Union Leader Coverage: CRDC Customer; NH Sportsdome

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  NH Sportsdome opens in Hooksett; another coming to Goffstown By Jonathan Phelps New Hampshire Union Leader   HOOKSETT — Teams were itching to hit the field



HOOKSETT — Teams were itching to hit the field immediately after the NH Sportsdome received its certificate of occupancy, the owners of the bubble-like sports complex say.


The air-supported structure on Benton Road, just off Route 3, is limited to practices, scrimmages and training sessions for now.

On Monday morning, the business celebrated the grand opening of the $6.3 million facility with a visit from Gov. Chris Sununu. Owner Joel Hatin and other partners plan to open a second location in Goffstown later this year, hoping to capitalize on heavy demand when pandemic restrictions ease.


“We realized our region lacks the necessary facilities to provide a state-of-the-art training location for youth, young adults and adults programs alike,” he said. “The result is many programs are left with little choice with respect to finding adequate space to train with their teams.”

The bubble covers a collegiate-sized artificial-turf soccer field without a need for support beams. The air cycles through the facility every two hours.


The space can be used for all sports, but so far it has mostly been used for flag football, soccer, lacrosse and field hockey. The structure will be inflated year-round and features both heating and air conditioning systems.

The Goffstown location will open at 376 Goffstown Back Road, where radio towers once stood.

“We know after COVID the amount of usage is going to go up and up and up,” Hatin said. A lot of groups have scaled back practices or training to limit their exposure to the virus, he said.


“We know next year when we get back to some level of normalcy they are not going to have enough training space,” he said.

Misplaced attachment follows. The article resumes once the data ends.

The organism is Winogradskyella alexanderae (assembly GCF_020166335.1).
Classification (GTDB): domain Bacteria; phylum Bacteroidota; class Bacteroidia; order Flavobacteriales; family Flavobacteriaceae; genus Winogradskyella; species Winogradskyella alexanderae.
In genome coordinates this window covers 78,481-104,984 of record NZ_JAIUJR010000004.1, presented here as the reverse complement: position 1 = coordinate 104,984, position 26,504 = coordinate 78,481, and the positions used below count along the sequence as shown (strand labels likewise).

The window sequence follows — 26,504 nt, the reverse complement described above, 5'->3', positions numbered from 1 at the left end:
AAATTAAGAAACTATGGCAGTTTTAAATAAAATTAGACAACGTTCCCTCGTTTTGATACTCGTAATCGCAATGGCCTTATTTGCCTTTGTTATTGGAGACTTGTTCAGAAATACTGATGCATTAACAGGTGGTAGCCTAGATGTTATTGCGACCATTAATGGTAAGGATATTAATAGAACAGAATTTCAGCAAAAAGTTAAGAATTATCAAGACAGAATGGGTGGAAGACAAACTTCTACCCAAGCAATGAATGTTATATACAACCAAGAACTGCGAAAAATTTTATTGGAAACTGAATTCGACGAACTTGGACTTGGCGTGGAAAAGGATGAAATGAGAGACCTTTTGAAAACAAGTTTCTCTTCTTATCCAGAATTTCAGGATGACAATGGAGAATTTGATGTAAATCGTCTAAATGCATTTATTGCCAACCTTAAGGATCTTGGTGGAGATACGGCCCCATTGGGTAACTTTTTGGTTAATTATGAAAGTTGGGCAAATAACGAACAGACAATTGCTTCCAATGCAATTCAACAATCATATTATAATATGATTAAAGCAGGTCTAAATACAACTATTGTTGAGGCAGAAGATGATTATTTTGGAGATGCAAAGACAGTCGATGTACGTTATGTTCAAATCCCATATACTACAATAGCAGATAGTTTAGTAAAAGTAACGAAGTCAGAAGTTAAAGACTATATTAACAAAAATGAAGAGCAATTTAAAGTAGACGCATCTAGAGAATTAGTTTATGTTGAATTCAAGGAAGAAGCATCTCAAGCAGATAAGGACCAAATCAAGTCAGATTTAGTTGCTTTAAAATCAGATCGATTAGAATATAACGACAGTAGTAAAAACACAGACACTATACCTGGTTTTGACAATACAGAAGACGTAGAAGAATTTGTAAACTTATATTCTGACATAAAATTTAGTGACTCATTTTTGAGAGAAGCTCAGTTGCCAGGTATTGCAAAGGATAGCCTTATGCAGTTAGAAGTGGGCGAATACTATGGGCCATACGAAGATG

The opening in Hooksett came after a year and half of contentious planning board meetings. The facility is not allowed to host games as part of its approval because of concerns about traffic, but the owners plan to ask the board to reconsider in the future by proving games will not significantly increase the number of cars entering and exiting the property.

The facility opened on Feb. 18 with groups starting that evening.


Town Administrator Andre Garron said he was “blown away” after walking through a vestibule and into the inflatable structure.

“I know it took a lot of hard work and perseverance,” he said.

The structure, manufactured by Ontario-based Farley Group, is 72 feet tall — approximately the distance to the bottom of the massive video screen above the field at Cowboys Stadium in Texas.

“We aren’t worried about anyone hitting the lights,” Hatin said during a tour of the facility. “I tried, but I can’t do it.”


The owners say the dome structure is different from the Hampshire Dome complex in Milford, which was closed for nearly six months after collapsing in March 2017. The field features 2½ miles of artificial turf rolled out across the field, which can be broken down into two smaller fields.“Our rental model is either the full field or half a field and that gives teams plenty of space to practice,” Hatin said.

The business opened with a partnership with Hatin and his wife, Ronda, Frank and Meg Bizzarro and Alden Moore.


The financing came through a combination of Small Business Administration and direct loans with the support of the Capital Regional Development Council and Merrimack County Savings Bank.


“We’ve had such a great response to (Hooksett) and to prospective customers who want to go to Goffstown,” said Frank Bizzarro, chief financial officer. “I don’t think we’re done.”

Stephen Heavener, executive director of Capital Regional Development Council, said the project was proposed before the pandemic and ended up being built in the middle of it.


“Now it’s opening hopefully at the near end of COVID,” he said.

Jennifer Boulanger, CRDC loan officer, said the project was appealing because of its different uses, including youth traveling sports teams.


“The minute they announced it, I knew we had to make it happen,” she said. “There is nothing like it in New Hampshire, and there are very few like it even outside of New Hampshire. It is just remarkable”


During brief remarks, Sununu called the project “awesome, downright awesome.”

“The last year has been tough and has been tough for a lot of folks in a lot of different ways,” he said.

He said New Hampshire businesses have remained resilient through the pandemic. Sununu called the timing symbolic as many say normalcy is nearing as more COVID-19 vaccines are administered daily.


“This isn’t just another building,” Sununu said. “Look at what this is about. This is about having kids come back, socializing and interacting and getting back to normal.”

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